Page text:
Ditching Landline. What's the Cheapest Cell?

CassandraSeptember 20, 2009

I'm trying to figure out whether ditching my landline and buying a cell would lower my bill. I have never had a cell before. Right now, with the caller ID feature, I pay $36.00/month for my landline service. This includes a flat fee for long distancee of about $2.00/month; I pay the actual long distance calls per minute over the flat fee.

Since most of my work is done over e-mail, I rarely talk on the phone. I make perhaps 2-3 phone calls per week, tops, and they are in the 1-3 minute range, usually making appointments or such. I almost never use long distance although I want it to be there for an emergency (ie. illness or emergency at my parents, etc). I want a very basic cell phone. Given this information, is a prepaid, no contract cell phone what I should be looking for? If not, what? And can you please give me specific information on what phones to look for? Thanks.

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It sounds like a pre-paid phone would be perfect for you. Hubby and I each have a Tracfone. The first time we purchased the phone we got the Double Minutes (800 minutes) 1-year service, and we've never used all the minutes, which roll-over each year. There are many types of phones and plans available.

I've had a cell phone of one kind or another for 17 years and the Tracfone has the best service and least cost.


    Bookmark   September 21, 2009 at 6:14AM
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I have found that the pre paid such as Tracfone also get a real good signal .. We paid 100 dollars for the year to use our tracfone, got it for MIL . 100 bucks a year isn't bad.. they have diffrent packages you can choose from.. I also have considered ditching the land line but it was here when hubbs parents lived here so about 40 years the same number so all the family and friends know it.. We do not carry long distance on our landline (we have cells) our computer is dial up Pffft..

    Bookmark   September 21, 2009 at 10:53AM
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I've had tracfone and now have T-Mobile To Go and I prefer T-Mobile. I also buy $100. worth of minutes which last me a year and they roll over the minutes. There are no other charges and by doing this online, I got a $129. phone for $30. I will eventually cancel my land line.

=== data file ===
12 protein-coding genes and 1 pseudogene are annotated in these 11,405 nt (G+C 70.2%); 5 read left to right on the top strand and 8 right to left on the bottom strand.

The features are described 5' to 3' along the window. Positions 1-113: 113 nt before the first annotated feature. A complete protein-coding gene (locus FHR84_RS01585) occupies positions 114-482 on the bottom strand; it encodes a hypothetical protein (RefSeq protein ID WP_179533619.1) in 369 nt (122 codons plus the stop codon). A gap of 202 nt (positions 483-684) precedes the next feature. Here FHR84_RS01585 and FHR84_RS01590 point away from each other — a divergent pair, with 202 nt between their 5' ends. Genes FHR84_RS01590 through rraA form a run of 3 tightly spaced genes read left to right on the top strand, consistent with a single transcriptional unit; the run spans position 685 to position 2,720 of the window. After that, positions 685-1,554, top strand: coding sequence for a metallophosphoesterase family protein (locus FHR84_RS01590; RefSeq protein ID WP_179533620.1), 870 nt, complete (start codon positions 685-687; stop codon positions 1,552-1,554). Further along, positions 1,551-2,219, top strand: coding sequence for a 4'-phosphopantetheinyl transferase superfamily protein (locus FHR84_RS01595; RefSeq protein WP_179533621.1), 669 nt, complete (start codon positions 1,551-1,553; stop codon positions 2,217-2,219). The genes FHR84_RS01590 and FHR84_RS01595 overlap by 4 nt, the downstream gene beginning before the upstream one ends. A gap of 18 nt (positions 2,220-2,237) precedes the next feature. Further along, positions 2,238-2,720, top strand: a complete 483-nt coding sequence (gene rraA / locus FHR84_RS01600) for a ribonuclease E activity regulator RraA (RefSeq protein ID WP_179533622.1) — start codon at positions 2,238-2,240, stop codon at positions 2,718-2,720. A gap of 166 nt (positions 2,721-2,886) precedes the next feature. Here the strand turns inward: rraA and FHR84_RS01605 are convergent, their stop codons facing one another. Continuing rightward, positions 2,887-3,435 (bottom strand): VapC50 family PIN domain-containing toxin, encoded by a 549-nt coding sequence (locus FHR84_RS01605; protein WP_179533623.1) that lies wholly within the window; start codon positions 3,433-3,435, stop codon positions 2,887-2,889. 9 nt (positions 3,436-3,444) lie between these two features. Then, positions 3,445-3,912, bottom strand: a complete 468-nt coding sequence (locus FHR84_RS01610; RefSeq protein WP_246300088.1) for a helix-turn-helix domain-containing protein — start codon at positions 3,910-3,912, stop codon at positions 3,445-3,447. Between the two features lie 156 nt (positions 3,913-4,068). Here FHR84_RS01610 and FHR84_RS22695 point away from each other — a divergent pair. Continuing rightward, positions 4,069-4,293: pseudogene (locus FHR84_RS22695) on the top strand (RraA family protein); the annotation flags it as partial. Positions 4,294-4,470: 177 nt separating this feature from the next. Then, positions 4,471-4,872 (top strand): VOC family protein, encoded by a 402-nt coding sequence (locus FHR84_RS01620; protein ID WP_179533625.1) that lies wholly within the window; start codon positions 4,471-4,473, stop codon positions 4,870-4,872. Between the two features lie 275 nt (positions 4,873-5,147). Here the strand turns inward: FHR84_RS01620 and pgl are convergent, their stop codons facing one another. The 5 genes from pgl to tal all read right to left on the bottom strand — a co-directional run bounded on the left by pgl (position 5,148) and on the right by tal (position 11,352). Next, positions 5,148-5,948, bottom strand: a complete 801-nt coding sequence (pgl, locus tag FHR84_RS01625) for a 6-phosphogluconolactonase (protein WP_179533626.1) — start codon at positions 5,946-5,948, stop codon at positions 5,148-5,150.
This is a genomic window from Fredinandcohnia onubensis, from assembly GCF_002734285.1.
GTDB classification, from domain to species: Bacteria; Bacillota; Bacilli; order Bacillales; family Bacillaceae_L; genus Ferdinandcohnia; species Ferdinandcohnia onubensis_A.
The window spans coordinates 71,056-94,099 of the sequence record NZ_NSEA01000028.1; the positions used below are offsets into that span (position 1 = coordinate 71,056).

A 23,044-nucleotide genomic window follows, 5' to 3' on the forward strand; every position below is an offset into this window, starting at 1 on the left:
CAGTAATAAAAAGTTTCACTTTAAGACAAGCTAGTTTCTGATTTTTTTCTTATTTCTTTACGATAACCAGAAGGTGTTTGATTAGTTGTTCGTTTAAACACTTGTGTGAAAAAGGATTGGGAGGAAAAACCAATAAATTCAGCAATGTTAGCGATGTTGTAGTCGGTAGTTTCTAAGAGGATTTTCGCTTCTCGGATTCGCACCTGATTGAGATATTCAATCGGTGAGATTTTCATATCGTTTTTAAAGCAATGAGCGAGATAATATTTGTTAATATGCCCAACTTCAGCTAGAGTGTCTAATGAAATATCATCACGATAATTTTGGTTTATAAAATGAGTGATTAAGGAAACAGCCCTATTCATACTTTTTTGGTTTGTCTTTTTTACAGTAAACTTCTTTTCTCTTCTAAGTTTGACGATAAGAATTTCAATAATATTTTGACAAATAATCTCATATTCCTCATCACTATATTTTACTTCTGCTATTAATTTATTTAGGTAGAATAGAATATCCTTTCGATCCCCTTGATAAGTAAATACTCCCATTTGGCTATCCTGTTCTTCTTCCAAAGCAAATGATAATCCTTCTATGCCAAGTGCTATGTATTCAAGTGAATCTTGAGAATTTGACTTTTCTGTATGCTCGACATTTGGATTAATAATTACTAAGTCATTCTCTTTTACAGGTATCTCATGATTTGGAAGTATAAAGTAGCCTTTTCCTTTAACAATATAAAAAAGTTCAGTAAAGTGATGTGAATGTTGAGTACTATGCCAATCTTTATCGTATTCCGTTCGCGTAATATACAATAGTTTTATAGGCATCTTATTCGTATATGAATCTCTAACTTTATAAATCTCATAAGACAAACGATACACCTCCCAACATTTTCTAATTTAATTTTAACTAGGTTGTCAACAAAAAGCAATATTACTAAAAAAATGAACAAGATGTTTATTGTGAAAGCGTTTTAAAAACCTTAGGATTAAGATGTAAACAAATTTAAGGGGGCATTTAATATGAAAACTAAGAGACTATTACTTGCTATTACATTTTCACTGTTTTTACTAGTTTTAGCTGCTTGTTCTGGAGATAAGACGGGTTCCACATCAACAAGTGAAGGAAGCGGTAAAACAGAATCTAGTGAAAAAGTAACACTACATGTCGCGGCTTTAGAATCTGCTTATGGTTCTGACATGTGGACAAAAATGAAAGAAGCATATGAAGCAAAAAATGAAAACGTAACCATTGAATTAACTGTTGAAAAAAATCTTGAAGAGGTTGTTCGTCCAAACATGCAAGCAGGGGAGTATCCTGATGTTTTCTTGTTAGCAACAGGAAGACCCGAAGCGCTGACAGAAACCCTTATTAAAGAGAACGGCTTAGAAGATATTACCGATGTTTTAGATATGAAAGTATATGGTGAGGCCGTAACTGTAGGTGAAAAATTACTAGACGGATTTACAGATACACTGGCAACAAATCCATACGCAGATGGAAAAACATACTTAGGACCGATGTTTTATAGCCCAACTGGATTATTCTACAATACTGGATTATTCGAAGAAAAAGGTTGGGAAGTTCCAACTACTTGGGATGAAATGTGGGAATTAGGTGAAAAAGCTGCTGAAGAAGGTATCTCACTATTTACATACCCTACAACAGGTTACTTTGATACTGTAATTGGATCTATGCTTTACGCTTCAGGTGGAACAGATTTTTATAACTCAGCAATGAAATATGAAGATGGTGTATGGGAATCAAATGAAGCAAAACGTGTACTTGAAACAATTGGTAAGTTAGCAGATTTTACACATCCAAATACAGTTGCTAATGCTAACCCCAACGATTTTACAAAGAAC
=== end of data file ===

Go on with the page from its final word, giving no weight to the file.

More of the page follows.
Bookmark   September 21, 2009 at 4:05PM
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I have a AT&T prepaid. I pay $25 every 90 days. Never use most of it so it rolls over. It cost 25 cents a minute.

    Bookmark   September 21, 2009 at 10:13PM
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I don't use this anymore since I switched over to a cell phone with contract, but STI mobile probably has the lowest cost of any pre-paid for limited use. They charge $.09/day and $.089/minute. The minutes do not rollover. So for 3 phone calls per week at 3 minutes per call, you are looking at $5.90/month in charges. This company uses the Sprint network and they also have very low direct dial international rates (to landlines) that adds $.02/minute and up to the $.089 rate.

You can buy the minutes online or at Staples. You can have STI Mobile turn off voicemail and texting, if you like.

The Sanyo 200 is a decent basic phone with large buttons, but it does have a retractable antenna. You only really need this extended in situations with poor coverage.

    Bookmark   September 22, 2009 at 10:21AM
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I have to correct what I posted above. With STI Mobile the minutes/balance does roll over each month, but it will eventually run out if you don't top up because your balance is being charged $.09 every day.

    Bookmark   September 22, 2009 at 10:32AM
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There is no charge at all on my T-Mobile. If I don't use my cell the minutes don't go down. I asked when I got into it. I am thinking more and more every day to drop the land line. Would save me approx. $38. a month. I rarely use a phone, the $38. seems like such a waste.

    Bookmark   September 22, 2009 at 10:40AM
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stargazzer, nothing against T-Mobile, that is who I now use and like, but you are paying $100/12 or $8.33/month.

STI Mobile is cheaper for those who have very limited use. You are only required to make/receive a call on STI once every 60 days. Your bill could be as low as $2.78/month over a year for the minimum usage.

    Bookmark   September 22, 2009 at 11:41AM
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Thanks jrdwyer, have not heard of that. I will stick with this one because I may cancel my land line and if I understand it right the STI plan may cost more because I use it more. My sister or a friend calls occasionally and we talk for an hour. With a land line that is free but with a cell it would not be.